Coordination Bonding: Electronic Structure and Properties

  • Fanica CimpoesuEmail author
  • Marilena Ferbinteanu


Coordination compounds, alternatively called complexes, are systems where metal ions (d-type transition elements or the f-elements, lanthanides and actinides) are linked to molecules that may have standalone identity (the ligands), showing local connectivities (coordination numbers) larger than those presumable by the valence rules. The supplement of linkage capabilities is realized by weak bonding interactions, ionic and partly covalent. This situation generates special properties, the loosely bonded “nervous” electrons causing various magnetic manifestations and electronic transitions in visible or near-infrared, strongly influenced by the coordination environment and electron counts of metal ions, as well as by the long-range interactions. The specifics of this bonding regime are treated with models belonging to the Ligand Field Theory, originating from the pre-computational era, but keeping their insightful benefits also in modern times, as tools for interpreting calculations in a phenomenological way. There are several classes of ligand field (LF) models, the classical paradigm being based on the expansion of effective Hamiltonian in spherical harmonics, as operators having numeric cofactors as parameters. This construct is a perennial, possible everlasting idea, exploiting in elegant manner the symmetry factors. Other versions, such as the so-called Angular Overlap Model (AOM) are closer to the chemist’s idea about the bonding capabilities of ligands. The computation of coordination systems is often a non-trivial task, the mastering of ligand field ideas offering useful guidelines in setting the input and reading the output. The coordination bonding regime is also encountered in many solid state systems (oxides, halides), the intrinsic electronic structure features of the metal ions and their interaction with the environment being the basis of important current or future-targeted applications in the material sciences. An excursus in this problematic is drawn in this chapter. If the reader is a novice to ligand field concepts, or in the calculations serving in this domain, the presented exposition will provide helpful clues and heuristic perspectives for an illuminating initiation. For instance, for the AOM in octahedral field, we give a shortcut proof of the master formula, not demanding the full assimilation of the technique. The difficulties of multi-parametric LF in terms of spherical harmonic operators are circumvented with picturesque color maps of the LF potential on the coordination sphere. When the reader knows the principles of LF, but is longing to go to the next level, of mastering the underlying algebra, this chapter has things to offer. The computer algebra insets help very much to reach high level exercises and proofs. The same goes for people acquainted with quantum calculations, and who may be interested to know hints and tricks related with the specifics and peculiarities of the electronic structure in d- and f-based complexes, conducting numeric experiments in the spirit of the LF paradigm. Besides, we introduce, as application phenomena worth knowing, inorganic thermochromism and magnetic anisotropy. Finally, we hope that even the readers with extensive expertise in LF algebra or state-of-the-art ab initio methods, will find here original clues, interpretations, and developments. Along with basic exposition of various computational techniques (CASSCF, DFT, TD-DFT), we explain insightful handling, marking the limits of interpretations (e.g. the TD-DFT inability for certain LF problems). A special emphasis is put on the first-principles modeling of the f-type complexes, where the authors brought pioneering contributions in the methodology of multi-configuration calculations applied to such systems. The challenge to be faced is the non-aufbau nature of the f shell of the lanthanide ions in complexes and lattices, which makes problematic the routine approach. Original interpretations and methodologies are also highlighted for the issue of magnetic anisotropy, an important manifestation resulted from the imbrication of the ligand field and spin-orbit effects. The phenomenological modeling and the ab initio calculations are placed on equal footing in this chapter.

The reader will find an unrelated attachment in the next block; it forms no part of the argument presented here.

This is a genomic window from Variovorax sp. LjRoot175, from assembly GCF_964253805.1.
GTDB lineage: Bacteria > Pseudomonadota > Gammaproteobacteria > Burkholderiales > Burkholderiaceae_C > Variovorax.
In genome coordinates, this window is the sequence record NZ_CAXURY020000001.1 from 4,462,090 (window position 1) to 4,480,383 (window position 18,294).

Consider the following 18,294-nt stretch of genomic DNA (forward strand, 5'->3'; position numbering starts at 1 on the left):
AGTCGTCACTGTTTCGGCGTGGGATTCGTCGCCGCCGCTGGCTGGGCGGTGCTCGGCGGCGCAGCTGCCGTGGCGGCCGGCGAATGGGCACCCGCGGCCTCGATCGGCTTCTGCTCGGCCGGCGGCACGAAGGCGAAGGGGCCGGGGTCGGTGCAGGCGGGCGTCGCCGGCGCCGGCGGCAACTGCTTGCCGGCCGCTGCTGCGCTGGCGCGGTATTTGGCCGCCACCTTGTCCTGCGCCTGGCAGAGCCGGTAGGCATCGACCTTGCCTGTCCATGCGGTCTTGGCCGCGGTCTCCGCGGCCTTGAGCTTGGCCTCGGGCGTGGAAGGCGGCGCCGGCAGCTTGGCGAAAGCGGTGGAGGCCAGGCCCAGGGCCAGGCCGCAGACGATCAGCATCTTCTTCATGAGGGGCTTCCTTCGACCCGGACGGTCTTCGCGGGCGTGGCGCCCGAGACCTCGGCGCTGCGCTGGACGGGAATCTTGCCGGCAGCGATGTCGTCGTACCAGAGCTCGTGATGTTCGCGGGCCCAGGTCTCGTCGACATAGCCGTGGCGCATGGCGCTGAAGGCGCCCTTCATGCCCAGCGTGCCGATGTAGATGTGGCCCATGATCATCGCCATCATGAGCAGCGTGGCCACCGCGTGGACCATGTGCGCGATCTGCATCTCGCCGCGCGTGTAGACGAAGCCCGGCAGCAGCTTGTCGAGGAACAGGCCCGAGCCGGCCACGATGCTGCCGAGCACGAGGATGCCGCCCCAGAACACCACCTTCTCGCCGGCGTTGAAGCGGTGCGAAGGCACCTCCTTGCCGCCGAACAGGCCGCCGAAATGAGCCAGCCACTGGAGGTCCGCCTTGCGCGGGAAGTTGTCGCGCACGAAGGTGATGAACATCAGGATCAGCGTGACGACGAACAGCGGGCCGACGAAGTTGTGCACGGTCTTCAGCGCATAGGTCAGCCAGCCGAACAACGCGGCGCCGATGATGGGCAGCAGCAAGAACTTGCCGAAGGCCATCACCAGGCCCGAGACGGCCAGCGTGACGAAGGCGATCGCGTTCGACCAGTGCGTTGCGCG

Coordination compounds Complex compounds Ligand field theory Electrostatic model Multipole expansion Spherical harmonics Angular overlap model (AOM) Stevens equivalent operator techniques Spin-orbit coupling Magnetic properties Molecular magnetism Magnetic anisotropy Electronic spectra Thermochromism Isomerization Floppy stereochemistry Complete active space self-consistent field (CASSCF) Density functional theory (DFT) Time dependent density functional theory (TD-DFT) Model hamiltonians Fitted parameters Unitary transformations in CASSCF Imposed electron configurations in DFT Non-aufbau electronic structure State specific magnetization polar maps 


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© Springer International Publishing AG, part of Springer Nature 2018

Authors and Affiliations

  1. 1.Institute of Physical Chemistry “Ilie Murgulescu”BucharestRomania
  2. 2.Department of Inorganic ChemistryUniversity of BucharestBucharestRomania

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